Chennault overcame great hurdles to implement his plan, but China had powerful friends within the U.S. government, including Secretary of the Navy Frank Knox. On 15 April 1941, President Franklin D. Roosevelt issued an unpublished executive order authorizing reserve officers and enlisted men to resign from the U.S. military for the purpose of joining the AVG. In another deal, the British government agreed to waive its rights to a production run of 100 almost obsolete P-40B fighters in exchange for guaranteed priority on another order of a later model. The tiger-shark jaws that AVG pilots painted on the noses of their P-40s contributed to their nickname, which was bestowed on them by Time magazine in its 27 December 1941 issue.
Members of the AVG signed a one-year contract with the Central Aircraft Manufacturing Company, a U.S. firm that had the contract with the Chinese government to provide pilots, planes, and crews. Pilots' salaries ranged from $250 to $750 per month. Not part of the written contract was an agreement that pilots were also to receive $500 for each Japanese plane shot down.
The first contingent of AVG pilots departed for China by ship in July 1941. The next month, they commenced training at the British air base in Toungoo, Burma. Training focused on air-combat theories, then somewhat unconventional, that Chennault had developed during his years in the U.S. Army Air Corps and tested in China after 1937. Chennault's tactics were built on the two-plane element and a careful analysis of the relative strengths and weaknesses of the opposing aircraft. Chennault stressed, for example, that his pilots should never try to turn with the more maneuverable Japanese aircraft. Instead, they should take advantage of the P-40's heavier weight to attack from above and then dive to break contact with the enemy. Chennault insisted that his pilots learn their enemy's fighter tactics better than the Japanese pilots knew the tactics themselves.
When the entire contingent arrived in Asia, the AVG was organized into three squadrons: the 1st ("Adam and Eves"), the 2nd ("Panda Bears"), and the 3rd ("Hell's Angels"). The AVG first went into combat over Yunnan Province in China on 20 December 1941, almost two weeks after the Japanese attacked Pearl Harbor. The AVG then had 82 pilots and 79 operational P-40s.
As soon as the United States entered World War II, plans were immediately developed to bring the AVG personnel back into the U.S. military. Chennault himself returned to active duty in the U.S. Army Air Forces (USAAF) on 7 April 1942 as a colonel. The AVG was to be reintegrated by 4 July 1942 to become the 23rd Fighter Group, which would be commanded by Colonel Robert L. Scott, who was newly arrived from India. The 23rd would be part of the larger China Air Task Force (CATF), which would be commanded by Chennault as a brigadier general and subordinate to the U.S. Tenth Air Force in India. The CATF later grew to become the Fourteenth Air Force, commanded by Chennault as a major general.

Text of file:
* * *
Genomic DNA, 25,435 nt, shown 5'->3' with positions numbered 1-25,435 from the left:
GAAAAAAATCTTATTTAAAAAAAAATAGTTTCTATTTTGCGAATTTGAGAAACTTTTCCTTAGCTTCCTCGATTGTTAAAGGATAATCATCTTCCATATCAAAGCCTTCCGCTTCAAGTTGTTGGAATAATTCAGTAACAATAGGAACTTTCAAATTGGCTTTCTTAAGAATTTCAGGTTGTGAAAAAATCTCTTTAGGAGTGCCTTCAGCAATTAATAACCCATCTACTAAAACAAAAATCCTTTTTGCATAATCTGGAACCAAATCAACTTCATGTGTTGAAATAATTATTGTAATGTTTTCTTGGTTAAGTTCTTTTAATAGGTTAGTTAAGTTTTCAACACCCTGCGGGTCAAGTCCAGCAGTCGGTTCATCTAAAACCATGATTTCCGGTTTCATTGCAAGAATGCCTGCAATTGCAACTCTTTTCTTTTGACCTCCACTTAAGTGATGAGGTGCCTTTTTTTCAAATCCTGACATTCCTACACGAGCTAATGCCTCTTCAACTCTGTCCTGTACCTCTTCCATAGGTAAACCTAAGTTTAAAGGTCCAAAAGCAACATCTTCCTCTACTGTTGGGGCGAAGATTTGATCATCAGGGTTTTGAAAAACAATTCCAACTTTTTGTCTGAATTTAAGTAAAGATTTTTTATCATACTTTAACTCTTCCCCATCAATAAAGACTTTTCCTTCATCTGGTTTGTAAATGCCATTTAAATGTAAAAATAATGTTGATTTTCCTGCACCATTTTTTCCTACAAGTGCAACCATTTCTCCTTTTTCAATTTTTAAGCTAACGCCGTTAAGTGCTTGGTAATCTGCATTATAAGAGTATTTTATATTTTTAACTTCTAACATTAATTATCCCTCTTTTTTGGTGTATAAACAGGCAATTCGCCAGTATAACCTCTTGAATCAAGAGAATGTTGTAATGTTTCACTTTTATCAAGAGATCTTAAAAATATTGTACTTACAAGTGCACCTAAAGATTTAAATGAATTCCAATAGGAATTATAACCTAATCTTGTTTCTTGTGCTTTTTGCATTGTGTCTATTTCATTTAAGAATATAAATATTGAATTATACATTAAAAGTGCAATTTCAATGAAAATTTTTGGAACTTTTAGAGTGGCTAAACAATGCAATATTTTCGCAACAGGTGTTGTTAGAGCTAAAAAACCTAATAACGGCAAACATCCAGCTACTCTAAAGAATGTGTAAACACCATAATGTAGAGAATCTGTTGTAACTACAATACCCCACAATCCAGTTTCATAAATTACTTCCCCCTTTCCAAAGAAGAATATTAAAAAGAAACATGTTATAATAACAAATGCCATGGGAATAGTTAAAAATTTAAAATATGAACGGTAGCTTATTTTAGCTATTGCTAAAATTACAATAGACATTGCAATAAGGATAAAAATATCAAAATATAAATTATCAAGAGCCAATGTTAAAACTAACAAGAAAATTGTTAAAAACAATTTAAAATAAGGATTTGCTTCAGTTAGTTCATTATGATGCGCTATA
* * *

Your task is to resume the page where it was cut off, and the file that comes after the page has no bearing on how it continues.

The pilots and ground crew of the AVG were offered assignments in the USAAF and were strongly encouraged to accept them or face the draft board back home. Many, however, objected to the strong-arm tactics. In the end, only 5 AVG pilots agreed to rejoin the U.S. military and fly for the CATF. Another 19 stayed in China and continued to fly for China National Airways. To help Chennault with the transition, however, 20 pilots and 24 ground crew agreed to serve two weeks beyond 4 July. Two of those volunteer pilots were killed during that period. Other AVG pilots who did not stay in China later made significant contributions in other theaters of war. They included James Howard, who flew with the 354th Fighter Group in Europe, and Gregory Boyington, who flew with the Marines in the Pacific. Both subsequently earned the Medal of Honor.
Although some military experts predicted at the time that the AVG would not last three weeks, it achieved one of the more impressive records in air warfare. In less than seven months in combat, the unit destroyed 299 Japanese aircraft and probably destroyed another 153. The AVG lost only 12 P-40s and 4 pilots killed in air-to-air combat. It lost another 6 pilots to ground fire: 3 were captured and 3 were killed on the ground by enemy bombs. Another 10 pilots died in flying accidents.
Despite the fact that most members of the AVG came from the U.S. military (and many returned to the military to serve in World War II), they were branded as mercenaries for many years following the war. In 1991, a U.S. Air Force panel concluded that all members of the AVG had been fighting for the United States at the time and were eligible for veterans' benefits on the basis of that service. On 8 December 1996, the air force further recognized the AVG by awarding the Distinguished Flying Cross to the pilots and the Bronze Star Medal to the ground crews. David T. Zabecki
Byrd, Martha. Chennault: Giving Wings to the Tiger. Tuscaloosa: University of Alabama Press, 1987.; Ford, Daniel. Flying Tigers: Claire Chennault and the American Volunteer Group. Washington, DC: Smithsonian Institution Press, 1995.; Greenlaw, Olga. The Lady and the Tigers: Remembering the Flying Tigers of World War II. Ed. Daniel Ford. San Jose, CA: Writers Club Press, 2002.; Scott, Robert Lee. God Is My Co-Pilot. New York: Charles Scribner's Sons, 1943.
David T. Zabecki